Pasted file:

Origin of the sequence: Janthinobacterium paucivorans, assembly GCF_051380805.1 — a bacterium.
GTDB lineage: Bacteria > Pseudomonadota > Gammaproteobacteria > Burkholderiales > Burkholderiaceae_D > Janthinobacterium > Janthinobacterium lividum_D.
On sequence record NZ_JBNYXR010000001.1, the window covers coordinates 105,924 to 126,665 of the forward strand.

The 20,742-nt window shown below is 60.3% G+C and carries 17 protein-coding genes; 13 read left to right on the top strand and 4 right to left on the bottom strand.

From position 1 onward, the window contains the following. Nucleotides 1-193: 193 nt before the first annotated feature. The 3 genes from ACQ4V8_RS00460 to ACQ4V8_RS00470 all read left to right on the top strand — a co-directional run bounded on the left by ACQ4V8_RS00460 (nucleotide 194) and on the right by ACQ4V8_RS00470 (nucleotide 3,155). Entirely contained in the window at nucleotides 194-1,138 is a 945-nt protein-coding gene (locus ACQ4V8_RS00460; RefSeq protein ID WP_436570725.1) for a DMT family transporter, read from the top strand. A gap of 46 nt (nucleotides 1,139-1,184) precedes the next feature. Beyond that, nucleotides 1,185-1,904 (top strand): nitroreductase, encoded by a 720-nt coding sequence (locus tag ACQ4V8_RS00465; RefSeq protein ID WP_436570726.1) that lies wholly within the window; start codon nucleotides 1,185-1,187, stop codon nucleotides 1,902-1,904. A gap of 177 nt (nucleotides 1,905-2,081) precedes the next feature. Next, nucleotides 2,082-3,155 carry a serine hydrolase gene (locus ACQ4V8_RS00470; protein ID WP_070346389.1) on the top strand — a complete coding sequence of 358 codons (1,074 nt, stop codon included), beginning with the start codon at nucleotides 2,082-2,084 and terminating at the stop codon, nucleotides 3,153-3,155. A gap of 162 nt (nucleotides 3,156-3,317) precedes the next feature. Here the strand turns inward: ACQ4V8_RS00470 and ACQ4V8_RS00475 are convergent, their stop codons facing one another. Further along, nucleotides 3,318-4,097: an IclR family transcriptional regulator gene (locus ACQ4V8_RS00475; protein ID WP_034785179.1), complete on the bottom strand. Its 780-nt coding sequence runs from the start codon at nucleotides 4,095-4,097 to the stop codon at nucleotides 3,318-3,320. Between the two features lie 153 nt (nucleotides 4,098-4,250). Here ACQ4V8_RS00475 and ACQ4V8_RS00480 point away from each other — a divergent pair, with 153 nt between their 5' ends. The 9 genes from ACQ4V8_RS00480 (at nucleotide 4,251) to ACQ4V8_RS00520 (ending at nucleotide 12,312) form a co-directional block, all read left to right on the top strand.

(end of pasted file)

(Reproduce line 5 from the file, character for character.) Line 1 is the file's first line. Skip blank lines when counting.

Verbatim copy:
From position 1 onward, the window contains the following. Nucleotides 1-193: 193 nt before the first annotated feature. The 3 genes from ACQ4V8_RS00460 to ACQ4V8_RS00470 all read left to right on the top strand — a co-directional run bounded on the left by ACQ4V8_RS00460 (nucleotide 194) and on the right by ACQ4V8_RS00470 (nucleotide 3,155). Entirely contained in the window at nucleotides 194-1,138 is a 945-nt protein-coding gene (locus ACQ4V8_RS00460; RefSeq protein ID WP_436570725.1) for a DMT family transporter, read from the top strand. A gap of 46 nt (nucleotides 1,139-1,184) precedes the next feature. Beyond that, nucleotides 1,185-1,904 (top strand): nitroreductase, encoded by a 720-nt coding sequence (locus tag ACQ4V8_RS00465; RefSeq protein ID WP_436570726.1) that lies wholly within the window; start codon nucleotides 1,185-1,187, stop codon nucleotides 1,902-1,904. A gap of 177 nt (nucleotides 1,905-2,081) precedes the next feature. Next, nucleotides 2,082-3,155 carry a serine hydrolase gene (locus ACQ4V8_RS00470; protein ID WP_070346389.1) on the top strand — a complete coding sequence of 358 codons (1,074 nt, stop codon included), beginning with the start codon at nucleotides 2,082-2,084 and terminating at the stop codon, nucleotides 3,153-3,155. A gap of 162 nt (nucleotides 3,156-3,317) precedes the next feature. Here the strand turns inward: ACQ4V8_RS00470 and ACQ4V8_RS00475 are convergent, their stop codons facing one another. Further along, nucleotides 3,318-4,097: an IclR family transcriptional regulator gene (locus ACQ4V8_RS00475; protein ID WP_034785179.1), complete on the bottom strand. Its 780-nt coding sequence runs from the start codon at nucleotides 4,095-4,097 to the stop codon at nucleotides 3,318-3,320. Between the two features lie 153 nt (nucleotides 4,098-4,250). Here ACQ4V8_RS00475 and ACQ4V8_RS00480 point away from each other — a divergent pair, with 153 nt between their 5' ends. The 9 genes from ACQ4V8_RS00480 (at nucleotide 4,251) to ACQ4V8_RS00520 (ending at nucleotide 12,312) form a co-directional block, all read left to right on the top strand.